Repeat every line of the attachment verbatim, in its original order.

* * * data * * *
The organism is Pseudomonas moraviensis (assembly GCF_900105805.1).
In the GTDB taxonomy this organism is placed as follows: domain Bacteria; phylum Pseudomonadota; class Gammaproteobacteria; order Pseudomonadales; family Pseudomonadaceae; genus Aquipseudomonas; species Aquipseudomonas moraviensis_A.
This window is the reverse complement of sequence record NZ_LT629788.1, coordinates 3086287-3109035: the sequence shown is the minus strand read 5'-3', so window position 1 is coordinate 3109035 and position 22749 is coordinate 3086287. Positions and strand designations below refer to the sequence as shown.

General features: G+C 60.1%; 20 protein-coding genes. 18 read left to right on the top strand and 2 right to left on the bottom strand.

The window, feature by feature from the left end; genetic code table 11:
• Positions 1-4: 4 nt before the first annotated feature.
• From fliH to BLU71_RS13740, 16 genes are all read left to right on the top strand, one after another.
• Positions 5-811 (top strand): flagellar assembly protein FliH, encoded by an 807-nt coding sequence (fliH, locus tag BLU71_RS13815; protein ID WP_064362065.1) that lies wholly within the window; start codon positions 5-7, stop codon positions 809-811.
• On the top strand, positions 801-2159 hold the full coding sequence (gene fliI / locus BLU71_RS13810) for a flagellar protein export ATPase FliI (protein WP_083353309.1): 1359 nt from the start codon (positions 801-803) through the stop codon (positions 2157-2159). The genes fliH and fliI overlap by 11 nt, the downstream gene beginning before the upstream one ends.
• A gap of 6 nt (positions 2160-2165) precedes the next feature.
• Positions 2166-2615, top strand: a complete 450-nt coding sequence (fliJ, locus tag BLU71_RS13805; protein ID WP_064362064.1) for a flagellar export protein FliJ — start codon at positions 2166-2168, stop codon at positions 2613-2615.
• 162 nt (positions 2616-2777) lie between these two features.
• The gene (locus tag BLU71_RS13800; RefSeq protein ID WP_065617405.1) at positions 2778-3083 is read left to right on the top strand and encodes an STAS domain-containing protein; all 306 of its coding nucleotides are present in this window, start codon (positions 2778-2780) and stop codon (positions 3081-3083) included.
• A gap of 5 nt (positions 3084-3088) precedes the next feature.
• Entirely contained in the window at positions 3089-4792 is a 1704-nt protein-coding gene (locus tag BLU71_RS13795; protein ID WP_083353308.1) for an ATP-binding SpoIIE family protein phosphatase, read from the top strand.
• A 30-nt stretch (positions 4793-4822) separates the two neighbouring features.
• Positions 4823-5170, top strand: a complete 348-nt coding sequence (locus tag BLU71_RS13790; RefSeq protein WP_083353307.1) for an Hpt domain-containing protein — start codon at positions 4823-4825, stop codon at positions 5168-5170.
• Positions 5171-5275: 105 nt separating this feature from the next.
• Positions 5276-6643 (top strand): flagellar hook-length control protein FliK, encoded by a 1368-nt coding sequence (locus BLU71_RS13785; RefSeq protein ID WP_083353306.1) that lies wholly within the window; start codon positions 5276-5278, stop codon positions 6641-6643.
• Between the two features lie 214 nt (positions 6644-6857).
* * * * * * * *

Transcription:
The organism is Pseudomonas moraviensis (assembly GCF_900105805.1).
In the GTDB taxonomy this organism is placed as follows: domain Bacteria; phylum Pseudomonadota; class Gammaproteobacteria; order Pseudomonadales; family Pseudomonadaceae; genus Aquipseudomonas; species Aquipseudomonas moraviensis_A.
This window is the reverse complement of sequence record NZ_LT629788.1, coordinates 3086287-3109035: the sequence shown is the minus strand read 5'-3', so window position 1 is coordinate 3109035 and position 22749 is coordinate 3086287. Positions and strand designations below refer to the sequence as shown.

General features: G+C 60.1%; 20 protein-coding genes. 18 read left to right on the top strand and 2 right to left on the bottom strand.

The window, feature by feature from the left end; genetic code table 11:
• Positions 1-4: 4 nt before the first annotated feature.
• From fliH to BLU71_RS13740, 16 genes are all read left to right on the top strand, one after another.
• Positions 5-811 (top strand): flagellar assembly protein FliH, encoded by an 807-nt coding sequence (fliH, locus tag BLU71_RS13815; protein ID WP_064362065.1) that lies wholly within the window; start codon positions 5-7, stop codon positions 809-811.
• On the top strand, positions 801-2159 hold the full coding sequence (gene fliI / locus BLU71_RS13810) for a flagellar protein export ATPase FliI (protein WP_083353309.1): 1359 nt from the start codon (positions 801-803) through the stop codon (positions 2157-2159). The genes fliH and fliI overlap by 11 nt, the downstream gene beginning before the upstream one ends.
• A gap of 6 nt (positions 2160-2165) precedes the next feature.
• Positions 2166-2615, top strand: a complete 450-nt coding sequence (fliJ, locus tag BLU71_RS13805; protein ID WP_064362064.1) for a flagellar export protein FliJ — start codon at positions 2166-2168, stop codon at positions 2613-2615.
• 162 nt (positions 2616-2777) lie between these two features.
• The gene (locus tag BLU71_RS13800; RefSeq protein ID WP_065617405.1) at positions 2778-3083 is read left to right on the top strand and encodes an STAS domain-containing protein; all 306 of its coding nucleotides are present in this window, start codon (positions 2778-2780) and stop codon (positions 3081-3083) included.
• A gap of 5 nt (positions 3084-3088) precedes the next feature.
• Entirely contained in the window at positions 3089-4792 is a 1704-nt protein-coding gene (locus tag BLU71_RS13795; protein ID WP_083353308.1) for an ATP-binding SpoIIE family protein phosphatase, read from the top strand.
• A 30-nt stretch (positions 4793-4822) separates the two neighbouring features.
• Positions 4823-5170, top strand: a complete 348-nt coding sequence (locus tag BLU71_RS13790; RefSeq protein WP_083353307.1) for an Hpt domain-containing protein — start codon at positions 4823-4825, stop codon at positions 5168-5170.
• Positions 5171-5275: 105 nt separating this feature from the next.
• Positions 5276-6643 (top strand): flagellar hook-length control protein FliK, encoded by a 1368-nt coding sequence (locus BLU71_RS13785; RefSeq protein ID WP_083353306.1) that lies wholly within the window; start codon positions 5276-5278, stop codon positions 6641-6643.
• Between the two features lie 214 nt (positions 6644-6857).